[From: John]
    Great piece. All news to me except I recall seeing the Micro Men programme.

  5. Ericle says:

    [From: Anna]
    Great story! I enjoyed the Sliding Doors aspects, also reflecting on the same effects that ALSG/ACIS had for me. I well remember your Marketing role at Airport Drive.

  6. Ericle says:

    [From David L.]
    Happy memories!

  7. Ericle says:

    [From: Pia]
    We were all so touched in our jobs and life by the arrival of computers! I introduced them in my High School in 1983… and with the opposition of many teachers…

  8. Ericle says:

    [From: Victor]
    I won’t be cluttering up my house with them, but what an interesting and exciting career you had.

  9. Ericle says:

    [From: Pat]
    Just  spotted your Acorn article Eric, and a very interesting, entertaining and extensive composition it is of behind-the – scenes anecdotes from the budding world of early home – computing hardware, and the associated marketing triumphs of the Eric’s of this world! I remember the early brands which I must say I distanced myself from until I eventually got myself  a Toshiba… I don’t think I ever managed to get beyond some feeble effort at computer programming… God what was I thinking of! I do recall a very entertaining TV drama on the race between Sinclair and his rivals… and coming away with the thought that  “hell has no fury like an inventor scorned”. Clive Sinclair seemed  a very interesting and intense person, to put it mildly,though perhaps understandably so.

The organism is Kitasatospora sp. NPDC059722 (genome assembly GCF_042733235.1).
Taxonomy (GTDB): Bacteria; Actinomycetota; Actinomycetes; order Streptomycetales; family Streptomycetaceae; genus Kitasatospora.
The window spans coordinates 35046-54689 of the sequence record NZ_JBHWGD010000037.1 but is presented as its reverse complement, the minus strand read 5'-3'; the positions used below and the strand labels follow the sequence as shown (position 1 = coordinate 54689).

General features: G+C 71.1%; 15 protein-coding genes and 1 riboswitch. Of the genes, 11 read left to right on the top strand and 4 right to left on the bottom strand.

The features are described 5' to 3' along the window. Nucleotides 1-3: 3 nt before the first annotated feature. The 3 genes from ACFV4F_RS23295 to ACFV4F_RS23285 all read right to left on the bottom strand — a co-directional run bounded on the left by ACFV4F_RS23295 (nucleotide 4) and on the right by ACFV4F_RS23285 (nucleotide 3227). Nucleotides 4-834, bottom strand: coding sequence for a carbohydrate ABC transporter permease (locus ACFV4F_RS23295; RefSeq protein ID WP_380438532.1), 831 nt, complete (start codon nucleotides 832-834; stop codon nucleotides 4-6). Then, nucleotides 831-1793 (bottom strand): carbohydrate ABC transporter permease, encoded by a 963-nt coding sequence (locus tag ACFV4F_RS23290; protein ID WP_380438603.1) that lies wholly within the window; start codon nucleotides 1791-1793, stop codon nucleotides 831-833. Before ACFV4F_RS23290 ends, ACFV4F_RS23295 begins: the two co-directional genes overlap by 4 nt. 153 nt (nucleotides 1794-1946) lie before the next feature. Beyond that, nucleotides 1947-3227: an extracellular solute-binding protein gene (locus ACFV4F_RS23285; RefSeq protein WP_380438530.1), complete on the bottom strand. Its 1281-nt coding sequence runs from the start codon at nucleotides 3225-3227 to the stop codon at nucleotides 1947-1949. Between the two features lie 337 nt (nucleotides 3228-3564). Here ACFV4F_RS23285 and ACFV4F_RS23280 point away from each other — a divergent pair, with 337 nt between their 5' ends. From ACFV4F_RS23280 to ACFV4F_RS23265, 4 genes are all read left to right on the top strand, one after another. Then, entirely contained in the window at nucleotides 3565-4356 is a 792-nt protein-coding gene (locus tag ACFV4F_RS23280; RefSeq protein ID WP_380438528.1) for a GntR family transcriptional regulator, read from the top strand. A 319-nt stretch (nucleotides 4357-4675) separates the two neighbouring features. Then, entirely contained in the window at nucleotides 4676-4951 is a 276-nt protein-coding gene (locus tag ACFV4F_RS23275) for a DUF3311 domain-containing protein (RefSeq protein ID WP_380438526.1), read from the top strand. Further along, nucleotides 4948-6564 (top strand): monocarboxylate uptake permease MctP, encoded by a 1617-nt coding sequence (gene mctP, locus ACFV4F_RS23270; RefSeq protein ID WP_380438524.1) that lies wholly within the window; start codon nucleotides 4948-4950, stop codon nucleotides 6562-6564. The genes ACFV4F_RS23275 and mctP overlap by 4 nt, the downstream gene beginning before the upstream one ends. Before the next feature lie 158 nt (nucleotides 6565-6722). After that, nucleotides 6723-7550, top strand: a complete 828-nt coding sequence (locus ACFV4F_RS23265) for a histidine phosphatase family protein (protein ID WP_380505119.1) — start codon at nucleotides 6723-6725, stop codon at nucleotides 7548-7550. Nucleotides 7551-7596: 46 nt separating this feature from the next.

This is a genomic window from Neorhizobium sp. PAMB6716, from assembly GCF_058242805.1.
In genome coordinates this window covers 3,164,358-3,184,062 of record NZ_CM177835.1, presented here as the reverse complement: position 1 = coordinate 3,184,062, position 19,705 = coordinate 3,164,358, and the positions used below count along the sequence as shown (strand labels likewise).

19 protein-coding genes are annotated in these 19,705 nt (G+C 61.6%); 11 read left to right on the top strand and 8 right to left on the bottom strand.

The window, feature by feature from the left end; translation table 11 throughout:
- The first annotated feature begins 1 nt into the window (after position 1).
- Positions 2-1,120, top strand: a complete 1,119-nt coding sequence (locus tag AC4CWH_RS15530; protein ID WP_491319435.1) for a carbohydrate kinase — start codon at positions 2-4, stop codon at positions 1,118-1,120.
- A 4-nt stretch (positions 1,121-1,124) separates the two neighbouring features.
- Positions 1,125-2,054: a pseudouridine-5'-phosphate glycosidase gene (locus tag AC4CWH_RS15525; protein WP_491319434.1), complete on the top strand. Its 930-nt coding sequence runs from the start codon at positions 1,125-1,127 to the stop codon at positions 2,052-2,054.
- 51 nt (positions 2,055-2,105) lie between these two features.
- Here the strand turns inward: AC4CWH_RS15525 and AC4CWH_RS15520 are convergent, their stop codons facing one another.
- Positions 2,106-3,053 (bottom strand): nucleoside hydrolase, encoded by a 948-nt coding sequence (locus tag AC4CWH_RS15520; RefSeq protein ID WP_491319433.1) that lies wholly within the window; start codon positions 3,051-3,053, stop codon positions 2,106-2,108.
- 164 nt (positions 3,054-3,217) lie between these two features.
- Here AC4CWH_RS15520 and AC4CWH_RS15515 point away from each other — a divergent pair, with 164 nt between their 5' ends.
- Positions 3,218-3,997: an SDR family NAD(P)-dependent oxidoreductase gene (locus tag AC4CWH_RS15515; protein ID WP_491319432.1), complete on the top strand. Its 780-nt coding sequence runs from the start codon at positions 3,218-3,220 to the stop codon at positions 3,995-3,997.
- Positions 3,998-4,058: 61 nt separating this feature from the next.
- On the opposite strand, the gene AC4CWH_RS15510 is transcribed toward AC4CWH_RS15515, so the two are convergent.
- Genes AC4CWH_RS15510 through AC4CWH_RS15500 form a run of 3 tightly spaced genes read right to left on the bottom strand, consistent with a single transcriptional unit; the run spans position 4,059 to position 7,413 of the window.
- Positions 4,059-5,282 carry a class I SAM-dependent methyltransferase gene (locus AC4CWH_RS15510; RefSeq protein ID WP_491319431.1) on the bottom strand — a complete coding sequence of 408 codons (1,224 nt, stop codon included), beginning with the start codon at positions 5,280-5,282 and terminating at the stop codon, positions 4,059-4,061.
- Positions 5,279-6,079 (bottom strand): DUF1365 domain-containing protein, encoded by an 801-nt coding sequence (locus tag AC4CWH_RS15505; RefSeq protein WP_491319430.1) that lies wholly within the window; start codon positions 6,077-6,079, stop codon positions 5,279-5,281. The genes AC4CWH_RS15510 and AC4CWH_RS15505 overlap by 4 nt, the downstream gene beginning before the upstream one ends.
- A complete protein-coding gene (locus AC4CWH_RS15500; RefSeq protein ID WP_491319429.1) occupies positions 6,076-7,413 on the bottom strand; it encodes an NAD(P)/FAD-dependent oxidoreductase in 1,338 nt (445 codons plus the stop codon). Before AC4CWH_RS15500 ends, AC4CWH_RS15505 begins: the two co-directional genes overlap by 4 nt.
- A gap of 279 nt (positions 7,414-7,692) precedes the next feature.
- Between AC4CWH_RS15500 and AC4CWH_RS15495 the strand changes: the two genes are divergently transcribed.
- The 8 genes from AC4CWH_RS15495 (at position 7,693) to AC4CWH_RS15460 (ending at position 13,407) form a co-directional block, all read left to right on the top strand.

10. Simon says:

    Rather belated comment but here goes. A bit later than it needed to be ‘cos I had to wait around 5 minutes for my PC to be usable after I turned it on. I think the BBC was a superb machine and in many ways computing has gone downhill since then. It was instantly on and any software one installed started instantly – just terrific.